“Fully armed with these glittering credentials of a bagful of academic qualifications and practical experience in corporate environment, Oba Ewuare hit the ground running, in the mould of Henry Kissinger’s shuttle diplomacy, on being appointed Ambassador in 1997. His friends recall that Ewuare’s early involvement in international business, especially in oil and gas, moulded him into an economic and diplomatic czar, in the mode and character of his renowned forebearer, Oba Esigie (1504 – 1550), and prepared him for his diplomatic odyssey.
“We recall that the EU and nearly the whole world had slammed sanctions against Nigeria, and recalled home their envoys during Abacha’s despotic reign, especially after the carefully choreographed ‘judicial murder’ of the Ogoni poet, playwright and environmentalist, Ken Saro-Wiwa. Oba Ewuare was posted to the Kingdom of Sweden, with concurrent accreditation to the Scandinavian countries of Republic of Finland and the Kingdoms of Denmark and Norway. His great task involved confidence-building, diplomatic engineering, and balming of gaping sores left yawning by Abacha’s absolutism. Suave, urbane, majestic, stoical, charming, and resplendent, Oba Ewuare’s fascinating royal dress code soon illuminated and brightened the dark crevices of locked diplomatic channels, and permitted him unhindered access to the high and mighty in these cold Scandinavian countries, thus returning Nigeria to the enlightened comity of nations.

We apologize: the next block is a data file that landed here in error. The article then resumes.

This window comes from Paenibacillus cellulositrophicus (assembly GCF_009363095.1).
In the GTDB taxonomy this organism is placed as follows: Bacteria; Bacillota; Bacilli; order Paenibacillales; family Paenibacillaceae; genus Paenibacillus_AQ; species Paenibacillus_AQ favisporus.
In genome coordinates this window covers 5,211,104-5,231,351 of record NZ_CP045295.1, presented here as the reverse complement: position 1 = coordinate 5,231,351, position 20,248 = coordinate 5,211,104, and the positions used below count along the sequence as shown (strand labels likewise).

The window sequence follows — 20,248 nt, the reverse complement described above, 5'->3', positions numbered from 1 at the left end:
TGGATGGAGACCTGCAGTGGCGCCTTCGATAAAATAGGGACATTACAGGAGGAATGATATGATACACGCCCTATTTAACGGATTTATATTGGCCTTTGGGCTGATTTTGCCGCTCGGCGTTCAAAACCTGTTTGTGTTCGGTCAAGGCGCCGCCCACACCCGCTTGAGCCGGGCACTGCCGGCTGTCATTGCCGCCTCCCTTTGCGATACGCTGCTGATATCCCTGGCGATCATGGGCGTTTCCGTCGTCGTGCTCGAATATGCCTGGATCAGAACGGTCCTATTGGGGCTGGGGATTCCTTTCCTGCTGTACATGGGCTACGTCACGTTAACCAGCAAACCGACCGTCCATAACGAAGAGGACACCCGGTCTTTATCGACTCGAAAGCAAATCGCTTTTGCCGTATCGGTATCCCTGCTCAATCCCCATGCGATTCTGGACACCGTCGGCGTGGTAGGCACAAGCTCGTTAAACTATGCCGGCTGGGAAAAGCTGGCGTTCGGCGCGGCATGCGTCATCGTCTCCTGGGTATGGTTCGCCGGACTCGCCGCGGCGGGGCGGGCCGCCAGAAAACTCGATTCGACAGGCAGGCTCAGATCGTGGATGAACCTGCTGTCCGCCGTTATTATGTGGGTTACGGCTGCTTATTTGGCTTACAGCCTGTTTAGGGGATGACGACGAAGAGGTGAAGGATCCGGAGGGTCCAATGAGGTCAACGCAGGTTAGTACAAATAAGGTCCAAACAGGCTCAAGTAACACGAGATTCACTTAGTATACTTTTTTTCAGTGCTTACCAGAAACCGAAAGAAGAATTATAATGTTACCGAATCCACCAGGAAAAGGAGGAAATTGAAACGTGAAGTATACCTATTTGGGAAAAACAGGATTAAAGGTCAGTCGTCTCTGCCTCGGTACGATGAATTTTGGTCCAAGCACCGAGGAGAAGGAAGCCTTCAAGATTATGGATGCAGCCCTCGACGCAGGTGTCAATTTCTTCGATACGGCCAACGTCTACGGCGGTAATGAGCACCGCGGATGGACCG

“His nobility and spectacular performance were so visible to the blind and audible to the deaf that Obasanjo, on return of civilian government in 1999, re-appointed him as Ambassador to Angola, opening up new frontiers in the bilateral relations between embattled Angola and a pariah Nigeria. His exemplary performance, diplomatic wizardry and sheer geniality soon caught the late President Yar’Adua’s eye, who, in 2007, quickly reappointed him as Ambassador to Italy, with concurrent accreditation to Albania.
“This accomplished cultural ambassador, administrator par excellence, great humanist, irrepressible lover of people, focused achiever, with a quiet mien and magisterial gait and carriage, is fully poised to take Benin Kingdom to a new dizzying height of visibility, fame and glory.
“Being personally close to Ewuare II as I was to his larger-than-life father, Oba Erediawa, has given me a rare insight into this prodigy of a royal avant-garde, who at once oxymoronically combines reticence and taciturnity with warmth, gregariousness and conviviality; colourful, yet not flamboyant; disciplined, yet not authoritarian; generous yet not spendthrift. A man that is committed to the peace, tranquility and development of the ‘Heartbeat of the Nation,’ handsome Ewuare II possesses the affability and smiles that can melt the Olumo Rock of Abeokuta or Zuma Rock of Abuja (permit the apparent hyperbole), to paint, most graphically, the plenitude, amplitude, depth and breadth of this remarkable personality. His presence is at once voluminous, commanding, commodious, incandescent, illuminating, just as it is infectious, filling a space with light, however dark, large or empty.
“Oba Ewuare Ogidigan II, as you ascend the throne of your illustrious ancestors, having been decreed so by God, permit me the rare privilege and honour of wishing you an incredibly long reign, excellent health and peace that passeth all understanding, in administering this historical Benin Kingdom. True, it is God indeed, not man, that maketh kings. Oba gha tokpere, Iseeee.”
(To be continued next week).